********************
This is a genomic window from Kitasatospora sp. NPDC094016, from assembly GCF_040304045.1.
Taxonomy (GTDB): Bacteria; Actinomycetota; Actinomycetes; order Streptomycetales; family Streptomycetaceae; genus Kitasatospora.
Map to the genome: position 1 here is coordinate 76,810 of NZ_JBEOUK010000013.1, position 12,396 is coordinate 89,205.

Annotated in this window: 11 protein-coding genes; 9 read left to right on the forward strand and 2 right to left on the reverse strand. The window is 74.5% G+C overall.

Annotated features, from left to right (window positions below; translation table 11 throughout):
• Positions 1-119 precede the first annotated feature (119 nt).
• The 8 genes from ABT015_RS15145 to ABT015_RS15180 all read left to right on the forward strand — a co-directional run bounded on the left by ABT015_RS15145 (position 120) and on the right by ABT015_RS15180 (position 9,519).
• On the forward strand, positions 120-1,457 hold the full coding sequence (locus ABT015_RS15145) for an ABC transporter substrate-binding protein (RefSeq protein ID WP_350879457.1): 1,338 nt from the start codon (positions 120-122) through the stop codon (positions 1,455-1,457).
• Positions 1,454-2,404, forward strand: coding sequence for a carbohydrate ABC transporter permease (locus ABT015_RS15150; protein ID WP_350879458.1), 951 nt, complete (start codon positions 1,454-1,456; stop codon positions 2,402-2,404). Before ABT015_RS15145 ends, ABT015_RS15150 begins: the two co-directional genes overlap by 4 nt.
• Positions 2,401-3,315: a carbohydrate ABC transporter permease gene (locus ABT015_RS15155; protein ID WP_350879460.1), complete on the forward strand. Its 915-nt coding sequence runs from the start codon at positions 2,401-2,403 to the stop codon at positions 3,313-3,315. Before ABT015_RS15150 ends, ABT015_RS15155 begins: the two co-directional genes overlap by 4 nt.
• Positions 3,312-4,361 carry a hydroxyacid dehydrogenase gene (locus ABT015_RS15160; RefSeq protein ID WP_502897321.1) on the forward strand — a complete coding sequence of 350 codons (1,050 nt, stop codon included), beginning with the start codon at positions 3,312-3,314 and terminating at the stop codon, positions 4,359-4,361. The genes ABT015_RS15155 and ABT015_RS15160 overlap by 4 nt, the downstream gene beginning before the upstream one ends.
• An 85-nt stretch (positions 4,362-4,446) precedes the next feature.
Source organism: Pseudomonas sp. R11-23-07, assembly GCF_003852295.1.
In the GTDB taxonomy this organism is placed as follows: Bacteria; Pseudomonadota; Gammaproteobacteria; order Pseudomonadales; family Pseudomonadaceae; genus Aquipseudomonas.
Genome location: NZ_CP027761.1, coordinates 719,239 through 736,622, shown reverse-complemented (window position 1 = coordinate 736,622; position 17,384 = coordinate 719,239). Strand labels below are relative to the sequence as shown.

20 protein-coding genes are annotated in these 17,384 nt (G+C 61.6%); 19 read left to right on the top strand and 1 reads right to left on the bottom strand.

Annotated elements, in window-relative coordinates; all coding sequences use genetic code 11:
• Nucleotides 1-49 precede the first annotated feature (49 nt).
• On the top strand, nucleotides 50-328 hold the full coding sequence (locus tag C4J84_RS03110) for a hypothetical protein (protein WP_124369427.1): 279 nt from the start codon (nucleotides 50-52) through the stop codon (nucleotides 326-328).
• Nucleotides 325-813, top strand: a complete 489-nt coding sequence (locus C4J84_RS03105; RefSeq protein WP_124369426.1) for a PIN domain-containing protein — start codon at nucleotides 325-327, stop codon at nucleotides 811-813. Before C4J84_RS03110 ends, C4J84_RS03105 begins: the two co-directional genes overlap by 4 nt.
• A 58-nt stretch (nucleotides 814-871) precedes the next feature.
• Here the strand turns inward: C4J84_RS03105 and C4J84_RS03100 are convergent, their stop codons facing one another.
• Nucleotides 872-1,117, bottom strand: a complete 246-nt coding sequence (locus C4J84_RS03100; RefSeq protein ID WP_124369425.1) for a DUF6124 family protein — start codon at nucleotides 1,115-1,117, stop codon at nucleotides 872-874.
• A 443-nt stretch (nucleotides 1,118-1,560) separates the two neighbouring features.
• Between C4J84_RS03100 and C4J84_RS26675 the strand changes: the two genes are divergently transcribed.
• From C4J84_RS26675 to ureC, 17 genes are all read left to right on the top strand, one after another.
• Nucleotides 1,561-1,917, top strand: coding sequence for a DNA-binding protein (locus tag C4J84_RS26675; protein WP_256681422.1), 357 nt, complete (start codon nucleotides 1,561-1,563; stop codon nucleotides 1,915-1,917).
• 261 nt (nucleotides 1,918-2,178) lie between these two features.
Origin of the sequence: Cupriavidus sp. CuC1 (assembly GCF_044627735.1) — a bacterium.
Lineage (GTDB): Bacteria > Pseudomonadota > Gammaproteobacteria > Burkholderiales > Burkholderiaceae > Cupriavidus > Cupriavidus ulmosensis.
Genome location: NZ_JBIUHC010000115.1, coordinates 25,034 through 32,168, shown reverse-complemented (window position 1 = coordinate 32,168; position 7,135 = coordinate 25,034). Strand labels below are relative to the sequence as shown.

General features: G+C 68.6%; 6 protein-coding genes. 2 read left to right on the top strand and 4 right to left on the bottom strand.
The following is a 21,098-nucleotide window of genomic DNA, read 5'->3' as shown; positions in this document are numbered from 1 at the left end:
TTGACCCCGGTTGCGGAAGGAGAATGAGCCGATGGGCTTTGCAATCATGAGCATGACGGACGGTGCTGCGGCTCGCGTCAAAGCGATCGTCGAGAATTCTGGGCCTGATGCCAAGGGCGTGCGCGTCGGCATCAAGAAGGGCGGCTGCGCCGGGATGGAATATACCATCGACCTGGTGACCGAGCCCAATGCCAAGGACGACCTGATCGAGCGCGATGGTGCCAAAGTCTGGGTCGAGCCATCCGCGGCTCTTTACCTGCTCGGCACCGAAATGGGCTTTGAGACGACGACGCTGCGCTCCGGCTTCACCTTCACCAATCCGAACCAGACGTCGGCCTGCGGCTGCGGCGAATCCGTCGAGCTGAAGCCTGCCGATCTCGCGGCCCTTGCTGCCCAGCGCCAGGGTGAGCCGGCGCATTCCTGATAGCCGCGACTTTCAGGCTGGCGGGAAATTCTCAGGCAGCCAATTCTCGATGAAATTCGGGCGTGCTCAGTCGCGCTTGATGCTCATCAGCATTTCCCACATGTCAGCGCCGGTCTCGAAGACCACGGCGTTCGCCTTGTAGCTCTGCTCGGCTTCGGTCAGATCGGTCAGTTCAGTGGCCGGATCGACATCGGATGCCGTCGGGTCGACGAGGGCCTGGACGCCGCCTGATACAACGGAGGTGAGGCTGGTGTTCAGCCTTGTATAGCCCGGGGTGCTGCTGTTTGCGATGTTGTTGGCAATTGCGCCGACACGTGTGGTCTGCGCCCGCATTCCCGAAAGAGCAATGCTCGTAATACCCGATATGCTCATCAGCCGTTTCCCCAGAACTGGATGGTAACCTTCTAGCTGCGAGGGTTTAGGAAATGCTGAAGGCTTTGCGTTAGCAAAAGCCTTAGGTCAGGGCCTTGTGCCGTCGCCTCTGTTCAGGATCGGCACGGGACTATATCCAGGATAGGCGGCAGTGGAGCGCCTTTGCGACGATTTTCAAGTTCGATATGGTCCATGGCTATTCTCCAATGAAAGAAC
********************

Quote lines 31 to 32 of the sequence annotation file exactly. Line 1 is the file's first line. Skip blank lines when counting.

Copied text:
Genome location: NZ_JBIUHC010000115.1, coordinates 25,034 through 32,168, shown reverse-complemented (window position 1 = coordinate 32,168; position 7,135 = coordinate 25,034). Strand labels below are relative to the sequence as shown.

General features: G+C 68.6%; 6 protein-coding genes. 2 read left to right on the top strand and 4 right to left on the bottom strand.